Don't hesitate to give me your feedback!
Last week, we revealed the beta of a brand new website for the Groovy language. This new website is open sourced and already received a few contributions. In order to make it even easier and as it a fully statically generated site that makes use of Groovy I wanted to give more technical details ...
7
Add a comment...

Cédric Champeau

Shared publicly  - 
 
 
Here's the beta of the new +Groovy website!
The past few weeks, the Groovy team has been working on a new website for the project. Without further ado, let me introduce you to its beta: http://beta.groovy-lang.org . The website is actual...
2
Add a comment...

Cédric Champeau
moderator

Discussion  - 
 
A very nice summary by +Peter Ledbrook about contributing to the Groovy language documentation.
4
3
Richard Vowles's profile photoKunal Dabir's profile photoexensio GmbH's profile photoMarkus Schneider's profile photo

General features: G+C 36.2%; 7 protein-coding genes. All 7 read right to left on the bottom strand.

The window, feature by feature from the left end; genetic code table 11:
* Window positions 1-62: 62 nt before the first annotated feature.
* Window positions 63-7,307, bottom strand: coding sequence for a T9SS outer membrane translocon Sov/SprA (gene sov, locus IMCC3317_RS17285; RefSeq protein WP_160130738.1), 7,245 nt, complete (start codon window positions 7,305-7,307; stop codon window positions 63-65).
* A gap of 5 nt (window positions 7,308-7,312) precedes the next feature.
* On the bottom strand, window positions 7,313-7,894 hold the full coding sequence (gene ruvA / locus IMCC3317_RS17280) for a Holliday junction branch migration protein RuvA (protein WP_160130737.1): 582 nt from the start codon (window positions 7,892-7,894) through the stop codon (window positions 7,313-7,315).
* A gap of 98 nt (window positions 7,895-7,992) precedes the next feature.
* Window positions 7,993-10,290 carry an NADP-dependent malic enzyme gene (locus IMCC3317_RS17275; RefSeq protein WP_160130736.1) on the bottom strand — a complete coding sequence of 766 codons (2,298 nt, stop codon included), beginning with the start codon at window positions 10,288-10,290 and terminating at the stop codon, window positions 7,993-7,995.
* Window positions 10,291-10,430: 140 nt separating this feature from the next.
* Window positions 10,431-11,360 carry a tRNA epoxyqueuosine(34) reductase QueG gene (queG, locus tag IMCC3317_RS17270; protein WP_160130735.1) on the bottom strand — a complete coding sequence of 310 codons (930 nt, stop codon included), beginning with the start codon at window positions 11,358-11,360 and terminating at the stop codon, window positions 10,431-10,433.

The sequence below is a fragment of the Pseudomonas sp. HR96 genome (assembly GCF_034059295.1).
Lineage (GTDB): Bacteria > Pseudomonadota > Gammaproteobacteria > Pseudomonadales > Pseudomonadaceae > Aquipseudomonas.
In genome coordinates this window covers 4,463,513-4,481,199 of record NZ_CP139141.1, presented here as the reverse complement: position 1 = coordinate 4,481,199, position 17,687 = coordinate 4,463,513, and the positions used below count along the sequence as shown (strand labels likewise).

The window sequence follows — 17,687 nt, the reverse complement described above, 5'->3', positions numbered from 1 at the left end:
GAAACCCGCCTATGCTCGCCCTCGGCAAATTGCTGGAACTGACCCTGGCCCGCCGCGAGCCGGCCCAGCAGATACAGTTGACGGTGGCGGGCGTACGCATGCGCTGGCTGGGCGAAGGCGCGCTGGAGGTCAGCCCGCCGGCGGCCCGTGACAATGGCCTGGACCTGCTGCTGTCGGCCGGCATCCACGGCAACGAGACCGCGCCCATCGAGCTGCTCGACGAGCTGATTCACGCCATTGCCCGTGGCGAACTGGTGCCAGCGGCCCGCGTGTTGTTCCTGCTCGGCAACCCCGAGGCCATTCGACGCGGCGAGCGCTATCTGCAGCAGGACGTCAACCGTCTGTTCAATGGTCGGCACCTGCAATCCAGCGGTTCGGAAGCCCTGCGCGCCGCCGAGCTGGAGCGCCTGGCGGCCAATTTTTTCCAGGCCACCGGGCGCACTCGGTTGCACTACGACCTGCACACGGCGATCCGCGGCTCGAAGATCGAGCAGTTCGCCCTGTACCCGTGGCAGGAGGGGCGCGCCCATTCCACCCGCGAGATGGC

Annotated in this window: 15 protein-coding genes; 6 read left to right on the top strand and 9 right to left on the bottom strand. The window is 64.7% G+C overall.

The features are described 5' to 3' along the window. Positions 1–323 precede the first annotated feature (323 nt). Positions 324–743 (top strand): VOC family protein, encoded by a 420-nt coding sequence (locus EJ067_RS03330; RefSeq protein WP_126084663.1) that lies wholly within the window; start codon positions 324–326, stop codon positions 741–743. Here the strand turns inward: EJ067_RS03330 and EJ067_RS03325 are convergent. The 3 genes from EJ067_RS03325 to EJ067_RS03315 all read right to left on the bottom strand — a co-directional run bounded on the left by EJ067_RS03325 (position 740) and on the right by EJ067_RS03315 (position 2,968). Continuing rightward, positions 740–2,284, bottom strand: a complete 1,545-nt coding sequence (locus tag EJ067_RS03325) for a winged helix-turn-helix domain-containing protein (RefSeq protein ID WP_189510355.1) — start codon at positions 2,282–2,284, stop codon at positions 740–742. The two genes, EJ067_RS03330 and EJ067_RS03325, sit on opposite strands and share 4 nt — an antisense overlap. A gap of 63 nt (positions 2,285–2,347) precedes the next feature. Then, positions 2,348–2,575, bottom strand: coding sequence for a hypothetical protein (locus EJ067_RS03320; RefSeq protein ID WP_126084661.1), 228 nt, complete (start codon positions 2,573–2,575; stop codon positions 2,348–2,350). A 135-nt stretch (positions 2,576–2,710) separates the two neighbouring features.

And a big +1 for Asciidoctor!
Add a comment...
People
Have him in circles
483 people
rox lau's profile photo
Alexis Hassler's profile photo
Cristian Lorenzetto's profile photo
Álvaro Salazar's profile photo
yeni esmeralda diosa valencia's profile photo
Julien Herr's profile photo
Mark Perry's profile photo
wendi gunawan's profile photo
Alexandre Roman's profile photo
Education
  • Ecole polytechnique de l'Université de Nantes
    Systèmes informatiques, logiciels et réseau, 1999 - 2002
Basic Information
Gender
Male
Work
Occupation
Ingénieur en informatique
Employment
  • Pivotal
    Senior Software Engineer, 2013 - present
  • VMware
    Senior Software Engineer, 2011 - 2012
  • Lingway
    Responsable du développement logiciel, 2005 - 2011
Places
Map of the places this user has livedMap of the places this user has livedMap of the places this user has lived
Currently
Saint Hilaire de Loulay
Previously
Nantes - Montaigu - La Chapelle sur Erdre - Vertou - Orvault